Ever since the remarkably charismatic and eloquent Barack Obama assumed the presidency of the United States, pro-Americanism has become almost trendy here in Canada.
Yet I am one Canadian who was pro-American long before Obama. In fact, I would say that I was, and still am, more pro-American than most Americans I know.
Why do I have such a strong affection for our neighbours to the south?
For one thing, I have always been impressed by the American people’s spirit of generosity. And I am not talking here about U.S. government-sponsored aid. I mean Americans, as individuals, are generous.
According to a recent Fraser Institute study, the average U.S. donation to charity was almost three times that of the average Canadian donation.
But it’s not just the people; I also admire what America stands for.
Indeed, ever since the American Revolution of 1776, the United States has been an inspiration for people like me who cherish the idea of individual freedom and personal responsibility.
That revolution, unlike other subsequent revolutions that ultimately ushered in periods of terror and oppression, gave birth to a republic dedicated to defending the liberty of its citizens.
As Thomas Jefferson wrote in the Declaration of Independence, governments derive “their just powers from the consent of the governed” and America’s government was instituted to secure the rights of “life, liberty and the pursuit of happiness.”
And to preserve those rights the Americans created one of history’s most important documents – the United States Constitution.
The framers of the constitution, realizing that the biggest threat to freedom came from government itself, specifically designed a document to check and therefore limit state powers.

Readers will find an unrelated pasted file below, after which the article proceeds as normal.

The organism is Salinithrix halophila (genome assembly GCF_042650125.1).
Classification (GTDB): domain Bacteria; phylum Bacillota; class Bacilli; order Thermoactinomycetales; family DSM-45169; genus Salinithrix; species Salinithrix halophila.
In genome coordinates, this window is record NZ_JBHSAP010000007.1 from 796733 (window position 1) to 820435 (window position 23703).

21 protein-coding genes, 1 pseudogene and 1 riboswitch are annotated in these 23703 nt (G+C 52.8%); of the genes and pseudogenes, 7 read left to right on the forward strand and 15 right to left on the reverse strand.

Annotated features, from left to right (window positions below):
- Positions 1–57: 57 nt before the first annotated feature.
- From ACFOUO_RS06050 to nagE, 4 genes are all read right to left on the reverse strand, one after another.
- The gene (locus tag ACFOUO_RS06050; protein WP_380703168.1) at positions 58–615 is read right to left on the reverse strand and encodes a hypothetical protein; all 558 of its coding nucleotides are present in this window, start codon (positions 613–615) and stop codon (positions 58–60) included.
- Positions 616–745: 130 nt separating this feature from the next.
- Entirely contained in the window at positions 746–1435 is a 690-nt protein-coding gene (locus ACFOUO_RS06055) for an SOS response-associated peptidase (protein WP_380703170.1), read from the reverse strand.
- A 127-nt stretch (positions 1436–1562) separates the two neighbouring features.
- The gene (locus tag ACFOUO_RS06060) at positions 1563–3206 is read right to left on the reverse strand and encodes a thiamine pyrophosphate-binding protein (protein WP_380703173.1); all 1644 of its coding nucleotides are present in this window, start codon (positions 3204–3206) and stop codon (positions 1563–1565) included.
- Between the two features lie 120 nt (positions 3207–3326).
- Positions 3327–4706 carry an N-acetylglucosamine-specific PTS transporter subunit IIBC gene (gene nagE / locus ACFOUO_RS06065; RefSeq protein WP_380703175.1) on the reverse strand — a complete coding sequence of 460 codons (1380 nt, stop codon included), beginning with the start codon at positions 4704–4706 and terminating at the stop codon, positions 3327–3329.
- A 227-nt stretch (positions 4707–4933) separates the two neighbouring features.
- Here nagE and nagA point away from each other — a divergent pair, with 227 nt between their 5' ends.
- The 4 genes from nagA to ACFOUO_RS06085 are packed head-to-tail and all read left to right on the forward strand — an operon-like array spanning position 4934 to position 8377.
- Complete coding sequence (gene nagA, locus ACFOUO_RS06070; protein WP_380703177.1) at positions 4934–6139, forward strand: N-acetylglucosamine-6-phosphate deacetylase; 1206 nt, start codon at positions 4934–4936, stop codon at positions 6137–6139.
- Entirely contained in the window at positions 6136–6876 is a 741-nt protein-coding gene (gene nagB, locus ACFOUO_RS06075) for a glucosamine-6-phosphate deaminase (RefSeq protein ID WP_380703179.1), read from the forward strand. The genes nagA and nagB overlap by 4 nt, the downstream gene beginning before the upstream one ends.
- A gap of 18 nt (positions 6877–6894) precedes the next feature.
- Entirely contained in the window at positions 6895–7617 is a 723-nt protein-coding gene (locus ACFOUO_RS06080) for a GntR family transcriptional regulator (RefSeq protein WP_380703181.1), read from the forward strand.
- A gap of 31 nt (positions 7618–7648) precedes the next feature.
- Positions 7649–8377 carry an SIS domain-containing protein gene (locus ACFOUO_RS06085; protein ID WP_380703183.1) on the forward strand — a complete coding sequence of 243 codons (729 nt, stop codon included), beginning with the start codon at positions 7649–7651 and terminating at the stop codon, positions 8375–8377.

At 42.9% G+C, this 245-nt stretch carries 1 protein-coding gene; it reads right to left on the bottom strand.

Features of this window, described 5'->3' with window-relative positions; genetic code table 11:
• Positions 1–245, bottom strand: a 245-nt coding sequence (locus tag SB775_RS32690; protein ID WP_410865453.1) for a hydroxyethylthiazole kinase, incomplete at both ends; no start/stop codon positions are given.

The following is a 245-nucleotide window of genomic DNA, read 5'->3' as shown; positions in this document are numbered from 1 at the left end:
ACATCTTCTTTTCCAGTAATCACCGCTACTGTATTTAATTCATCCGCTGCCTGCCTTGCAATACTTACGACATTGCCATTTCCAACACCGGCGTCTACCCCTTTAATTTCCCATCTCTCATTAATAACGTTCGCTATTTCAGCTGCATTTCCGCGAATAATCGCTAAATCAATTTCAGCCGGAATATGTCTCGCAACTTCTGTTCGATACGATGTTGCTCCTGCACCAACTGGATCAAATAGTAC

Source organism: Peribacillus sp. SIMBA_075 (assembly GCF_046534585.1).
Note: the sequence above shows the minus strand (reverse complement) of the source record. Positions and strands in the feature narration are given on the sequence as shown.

As Patrick Henry, one of my favourite political figures, wrote: “The constitution is not an instrument for the government to restrain the people; it is an instrument for the people to restrain the government.”
America, in other words, was built on the noble idea that the individual is sovereign.
This was a radical notion in the 18th century; America was a bold experiment.
But as it turned out, the experiment worked; freedom worked.
Over the next 200 years, the United States – thanks to its economic and political freedoms – became the most prosperous, most powerful nation in contemporary history.
And fortunately for the world, America’s vision and strength ultimately prevailed over the twin evils of the 20th century – fascism and communism.
For all these reasons, and many more, I am unabashed fan of the United States.
Yet as much as I admire America for what it has done, I am also concerned about where it is heading.
To be blunt, Americans of late seem to have lost their desire to restrain government in the name of liberty.
Just consider the actions of Obama. Throwing fiscal responsibility to the wind, he has embarked on a spending and borrowing spree unlike any other in modern history. Obama is dramatically expanding the role of government in just about any way you can think of.
But it should be noted that this trend toward bigger, more intrusive government actually started with his supposedly conservative predecessor, George W. Bush.
So is the American ideal of “government is best which governs least” dying? Some think so. U.S. conservative commentators frequently lament their country’s “march towards socialism” as if there is no turning back.
But as someone looking at the United States from the outside, I am still (cautiously) optimistic about that great nation’s future.
I still believe that an important number of Americans’ love of freedom, and their suspicion of big government, is deeply ingrained in their natural inclinations. I am confident that sooner or later these traits will reassert themselves.
On that note, I would like to wish all my American friends a happy Fourth of July. Let’s hope for them, as well as for us, that they will renew the entrepreneurial and libertarian spirit on which their nation was built.
Michel Kelly-Gagnon is President and CEO of the Montreal Economic Institute.